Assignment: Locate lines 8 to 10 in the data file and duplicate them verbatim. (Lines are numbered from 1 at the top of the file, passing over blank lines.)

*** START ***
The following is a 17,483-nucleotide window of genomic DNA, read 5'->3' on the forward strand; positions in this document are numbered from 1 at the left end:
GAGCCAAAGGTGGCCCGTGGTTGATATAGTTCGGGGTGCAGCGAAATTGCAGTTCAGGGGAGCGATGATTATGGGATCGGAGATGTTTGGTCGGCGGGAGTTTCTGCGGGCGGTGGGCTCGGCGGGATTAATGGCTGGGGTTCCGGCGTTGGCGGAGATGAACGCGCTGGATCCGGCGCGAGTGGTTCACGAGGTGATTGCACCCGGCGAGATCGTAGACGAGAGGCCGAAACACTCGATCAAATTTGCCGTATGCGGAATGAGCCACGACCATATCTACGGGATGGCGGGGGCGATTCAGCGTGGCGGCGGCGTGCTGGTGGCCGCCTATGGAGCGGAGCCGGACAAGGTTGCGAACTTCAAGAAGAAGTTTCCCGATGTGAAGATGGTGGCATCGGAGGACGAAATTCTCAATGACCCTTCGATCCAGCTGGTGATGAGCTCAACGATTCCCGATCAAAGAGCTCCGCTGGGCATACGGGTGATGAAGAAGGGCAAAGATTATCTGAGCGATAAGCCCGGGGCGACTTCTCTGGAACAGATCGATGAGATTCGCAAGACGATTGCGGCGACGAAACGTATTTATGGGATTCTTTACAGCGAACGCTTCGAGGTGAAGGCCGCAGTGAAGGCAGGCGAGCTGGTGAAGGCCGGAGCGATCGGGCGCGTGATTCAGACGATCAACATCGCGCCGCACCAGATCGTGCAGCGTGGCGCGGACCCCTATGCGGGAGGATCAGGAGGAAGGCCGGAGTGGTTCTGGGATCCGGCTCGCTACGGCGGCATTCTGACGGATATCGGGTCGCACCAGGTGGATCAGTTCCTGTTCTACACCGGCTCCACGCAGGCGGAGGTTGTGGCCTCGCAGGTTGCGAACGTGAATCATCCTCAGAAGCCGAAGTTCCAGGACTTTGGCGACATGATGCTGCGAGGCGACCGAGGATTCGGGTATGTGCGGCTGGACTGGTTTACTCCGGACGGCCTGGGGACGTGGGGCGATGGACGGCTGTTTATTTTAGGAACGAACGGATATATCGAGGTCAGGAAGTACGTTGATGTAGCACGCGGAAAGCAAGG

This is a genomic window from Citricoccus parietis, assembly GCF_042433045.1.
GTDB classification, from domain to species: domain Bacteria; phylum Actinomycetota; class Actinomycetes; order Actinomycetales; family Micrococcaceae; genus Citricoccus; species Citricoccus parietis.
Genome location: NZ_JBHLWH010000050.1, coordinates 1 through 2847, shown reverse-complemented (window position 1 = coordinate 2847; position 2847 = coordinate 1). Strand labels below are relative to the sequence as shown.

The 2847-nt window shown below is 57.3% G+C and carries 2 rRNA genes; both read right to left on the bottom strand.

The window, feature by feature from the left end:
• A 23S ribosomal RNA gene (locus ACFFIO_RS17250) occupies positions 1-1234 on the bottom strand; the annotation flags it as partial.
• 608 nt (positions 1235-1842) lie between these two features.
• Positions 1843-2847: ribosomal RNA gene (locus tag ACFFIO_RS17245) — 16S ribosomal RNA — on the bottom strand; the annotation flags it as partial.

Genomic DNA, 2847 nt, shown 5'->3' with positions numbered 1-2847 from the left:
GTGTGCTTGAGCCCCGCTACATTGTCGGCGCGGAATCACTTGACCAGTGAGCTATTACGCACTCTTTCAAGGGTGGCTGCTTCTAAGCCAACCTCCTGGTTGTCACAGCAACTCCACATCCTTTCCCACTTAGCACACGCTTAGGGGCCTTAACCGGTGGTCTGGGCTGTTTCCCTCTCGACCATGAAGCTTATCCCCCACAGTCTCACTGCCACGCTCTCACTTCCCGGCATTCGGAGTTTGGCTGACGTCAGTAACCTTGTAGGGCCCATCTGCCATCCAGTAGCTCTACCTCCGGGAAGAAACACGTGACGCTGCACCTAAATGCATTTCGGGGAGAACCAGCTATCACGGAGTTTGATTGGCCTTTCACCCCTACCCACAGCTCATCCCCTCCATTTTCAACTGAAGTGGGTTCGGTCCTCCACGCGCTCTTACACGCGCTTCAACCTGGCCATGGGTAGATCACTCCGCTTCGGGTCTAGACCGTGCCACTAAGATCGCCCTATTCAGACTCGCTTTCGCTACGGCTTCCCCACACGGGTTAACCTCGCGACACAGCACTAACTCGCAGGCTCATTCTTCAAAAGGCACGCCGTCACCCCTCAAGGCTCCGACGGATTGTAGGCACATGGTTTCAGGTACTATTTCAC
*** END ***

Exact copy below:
• A 23S ribosomal RNA gene (locus ACFFIO_RS17250) occupies positions 1-1234 on the bottom strand; the annotation flags it as partial.
• 608 nt (positions 1235-1842) lie between these two features.
• Positions 1843-2847: ribosomal RNA gene (locus tag ACFFIO_RS17245) — 16S ribosomal RNA — on the bottom strand; the annotation flags it as partial.